Rob Chipman, the realtor who has been blogging and posting numbers steadily for the past few years put up a thoughtful post recently: http://robchipman.net/blog/?p=349 In it, he admits that even he is surprised by the strength of the Spring bounce and wonders what's up?
Well I think what's up is that a lot more homes just became affordable. We are down anything from 12-15% from the peak and interest rates have brought the monthly mortgage payments down 20% or more. Combine those two and you can estimate, that even though we are still at bloated valuations (compared to income, historically etc), homes have become 30-40% cheaper to buy than at the peak.
That's pretty good and some folks who have been waiting to buy, or move up, have jumped on this opportunity. Others have refinanced at these low rates and so maybe able to hold on to their homes longer through these difficult times (another good thing)
This is exactly what the central banks wanted. They could see assets..land, residential and commercial property and stocks in free-fall and the whole system was at risk of collapse.
In our leveraged society, the ultimate holders of these assets are the banks, insurance companies and CHMC. The only thing that they could do, was what they had done again and again for the last two decades, debase money so no one wants to hold it.
Forgetting of course that this was exactly what got us into this mess in the first place. However, this time they had no choice but to pull out all the stops.
Frankly speaking if this didn't cause a small blip up in activity then we could all kiss capitalism goodbye and look for another system of societal interaction.
In the US, the blip was tiny, but enough to stabilise the stock market from it's quickest decline in history.
In our city, the blip was a bit more. That's good, but unfortunately I don't think it will persist for much longer.
We still are in a nasty recession. Lay-offs like the 800 person closure of E-bay's Burnaby call center will continue. Add to that the government cut backs, that in my opinion, WILL come from Gordon after the election, when a 'special budget' will show us how bad the books really are.
However for now there are folks buying. You see, there are some people who look at monthly payments and some who look at price. Those who look at monthly payments, cant believe their luck; prices have dipped, rates are down..they can buy...and they have decided that they wont look at the price in 6 months and kick themselves if their equity goes, or if the foreclosure down the street shaves 20% off.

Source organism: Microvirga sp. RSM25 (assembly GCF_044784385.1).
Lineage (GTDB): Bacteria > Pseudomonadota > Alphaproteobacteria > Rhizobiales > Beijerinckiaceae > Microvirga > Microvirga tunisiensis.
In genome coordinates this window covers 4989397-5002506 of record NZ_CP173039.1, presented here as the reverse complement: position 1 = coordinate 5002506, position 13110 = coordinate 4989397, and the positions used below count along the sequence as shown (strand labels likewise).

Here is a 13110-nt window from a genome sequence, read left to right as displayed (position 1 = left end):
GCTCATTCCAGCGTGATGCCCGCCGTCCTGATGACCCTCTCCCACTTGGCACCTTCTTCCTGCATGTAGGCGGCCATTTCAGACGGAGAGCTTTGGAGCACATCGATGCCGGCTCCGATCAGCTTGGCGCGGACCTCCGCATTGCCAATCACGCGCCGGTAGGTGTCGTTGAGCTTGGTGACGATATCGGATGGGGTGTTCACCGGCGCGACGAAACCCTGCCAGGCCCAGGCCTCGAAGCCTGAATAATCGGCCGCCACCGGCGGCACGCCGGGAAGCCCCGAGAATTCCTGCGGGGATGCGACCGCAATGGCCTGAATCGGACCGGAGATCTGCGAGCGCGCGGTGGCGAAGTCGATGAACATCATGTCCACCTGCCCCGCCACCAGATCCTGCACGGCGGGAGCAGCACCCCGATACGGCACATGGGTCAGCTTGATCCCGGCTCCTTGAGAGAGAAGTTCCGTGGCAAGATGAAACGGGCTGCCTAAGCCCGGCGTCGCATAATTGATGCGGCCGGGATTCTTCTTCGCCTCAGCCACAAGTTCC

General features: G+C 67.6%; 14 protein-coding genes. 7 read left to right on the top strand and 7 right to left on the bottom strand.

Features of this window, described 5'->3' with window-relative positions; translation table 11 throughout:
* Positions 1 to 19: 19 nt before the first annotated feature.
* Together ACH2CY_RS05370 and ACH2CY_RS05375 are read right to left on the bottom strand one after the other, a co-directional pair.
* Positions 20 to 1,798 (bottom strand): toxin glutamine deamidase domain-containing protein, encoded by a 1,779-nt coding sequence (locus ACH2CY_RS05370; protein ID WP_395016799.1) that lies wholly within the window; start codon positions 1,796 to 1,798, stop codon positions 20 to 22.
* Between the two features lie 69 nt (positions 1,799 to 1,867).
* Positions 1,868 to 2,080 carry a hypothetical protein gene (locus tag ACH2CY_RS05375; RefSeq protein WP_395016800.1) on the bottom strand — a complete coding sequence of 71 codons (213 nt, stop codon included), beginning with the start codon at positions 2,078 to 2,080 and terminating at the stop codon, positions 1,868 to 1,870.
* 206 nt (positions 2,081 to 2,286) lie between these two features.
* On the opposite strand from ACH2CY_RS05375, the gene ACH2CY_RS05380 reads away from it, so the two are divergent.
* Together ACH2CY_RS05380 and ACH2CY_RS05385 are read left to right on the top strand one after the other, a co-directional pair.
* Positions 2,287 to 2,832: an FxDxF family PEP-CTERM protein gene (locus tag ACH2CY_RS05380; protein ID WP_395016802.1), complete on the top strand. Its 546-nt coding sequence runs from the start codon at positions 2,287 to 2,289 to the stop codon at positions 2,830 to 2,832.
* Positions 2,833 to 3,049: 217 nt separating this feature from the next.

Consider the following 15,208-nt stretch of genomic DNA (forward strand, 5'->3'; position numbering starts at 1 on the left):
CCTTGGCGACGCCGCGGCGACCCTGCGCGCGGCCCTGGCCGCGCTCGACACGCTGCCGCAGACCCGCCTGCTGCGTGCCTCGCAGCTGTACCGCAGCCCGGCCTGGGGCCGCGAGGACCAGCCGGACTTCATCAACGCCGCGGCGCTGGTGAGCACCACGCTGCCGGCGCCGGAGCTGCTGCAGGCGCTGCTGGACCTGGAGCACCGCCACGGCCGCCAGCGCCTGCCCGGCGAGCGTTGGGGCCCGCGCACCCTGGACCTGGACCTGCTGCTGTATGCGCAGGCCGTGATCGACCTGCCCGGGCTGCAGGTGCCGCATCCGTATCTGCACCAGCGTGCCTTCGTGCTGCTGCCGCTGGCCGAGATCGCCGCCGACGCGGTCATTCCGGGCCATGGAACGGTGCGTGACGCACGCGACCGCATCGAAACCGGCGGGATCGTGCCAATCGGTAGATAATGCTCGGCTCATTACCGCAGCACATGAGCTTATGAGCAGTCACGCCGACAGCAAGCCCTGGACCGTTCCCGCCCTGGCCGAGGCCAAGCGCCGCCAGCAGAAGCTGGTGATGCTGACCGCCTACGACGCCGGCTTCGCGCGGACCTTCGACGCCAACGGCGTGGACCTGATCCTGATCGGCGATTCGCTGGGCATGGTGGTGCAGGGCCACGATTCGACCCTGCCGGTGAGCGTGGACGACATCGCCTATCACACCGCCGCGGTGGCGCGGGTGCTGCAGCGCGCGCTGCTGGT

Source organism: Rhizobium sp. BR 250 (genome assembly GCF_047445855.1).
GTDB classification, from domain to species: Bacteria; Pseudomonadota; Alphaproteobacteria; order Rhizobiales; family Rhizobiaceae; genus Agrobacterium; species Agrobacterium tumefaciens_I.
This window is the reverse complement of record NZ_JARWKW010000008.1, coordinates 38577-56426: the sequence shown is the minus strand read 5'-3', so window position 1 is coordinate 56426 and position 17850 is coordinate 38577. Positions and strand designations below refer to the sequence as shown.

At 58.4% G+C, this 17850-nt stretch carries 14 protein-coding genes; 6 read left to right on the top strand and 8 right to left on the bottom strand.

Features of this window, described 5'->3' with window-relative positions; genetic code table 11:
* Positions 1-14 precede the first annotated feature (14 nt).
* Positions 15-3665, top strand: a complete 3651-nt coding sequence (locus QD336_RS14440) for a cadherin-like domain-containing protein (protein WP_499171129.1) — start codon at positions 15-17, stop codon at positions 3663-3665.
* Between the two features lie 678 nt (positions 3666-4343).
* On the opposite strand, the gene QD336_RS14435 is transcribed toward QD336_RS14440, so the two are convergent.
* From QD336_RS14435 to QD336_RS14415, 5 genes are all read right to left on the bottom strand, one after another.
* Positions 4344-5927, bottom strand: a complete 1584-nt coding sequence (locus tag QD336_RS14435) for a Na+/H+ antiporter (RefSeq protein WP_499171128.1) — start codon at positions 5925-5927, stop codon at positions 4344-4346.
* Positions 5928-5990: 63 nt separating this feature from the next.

Others are focused on price, they see a 20% a year, multi-year rise and then, in the worse financial crisis since the great depression, a 15% drop. Surely that cant be it? They would be upset to buy something, the biggest thing you ever buy, and then find it 15%+ cheaper in a year or two.
Count me in the second group. I have waiting so long another year is hardly a chore.
June and the summer will be very telling.
Just got back from the EPIC sustainability show. A bit of a disappointment. I was expecting some solid ideas on how to reduce waste, particularly plastics which are destroying our oceans and rivers. Instead I paid $15 to wander through a bazaar with people trying to sell me stuff.
There were a few stands given to Fraser River protection and other environmental groups, and some interesting speakers, but ING? Investors group? The car companies??
Lots of food samples, given out in little plastic cups...duh! How the heck is that sustainable??
Kudos goes to Salt Spring Coffee Company which was the only one (that I saw) using coffee mugs for their samples, and this company stood out for me: http://www.besics.ca/. You can buy all your summer picnic wear..plates, cutlery, even straws for $30 or less and it's all biodegradable.
However the show did not meet my expectations, but then it was sponsored by my least favorite media monopoly.
First look at the convention centre for me, and I liked it. Lets hope it isn't an expensive white elephant.
BTW - when I bought my ticket they asked for my phone number? Huh? Why? The last thing I want is some call centre trying to sell me something...maybe even a newspaper subscription?? No!
The struggling Canadian canary - Back in March, I wrote about the new Fragile Five, which were five highly leveraged developed market economies that were undergoing property booms. The fiv...
1 day ago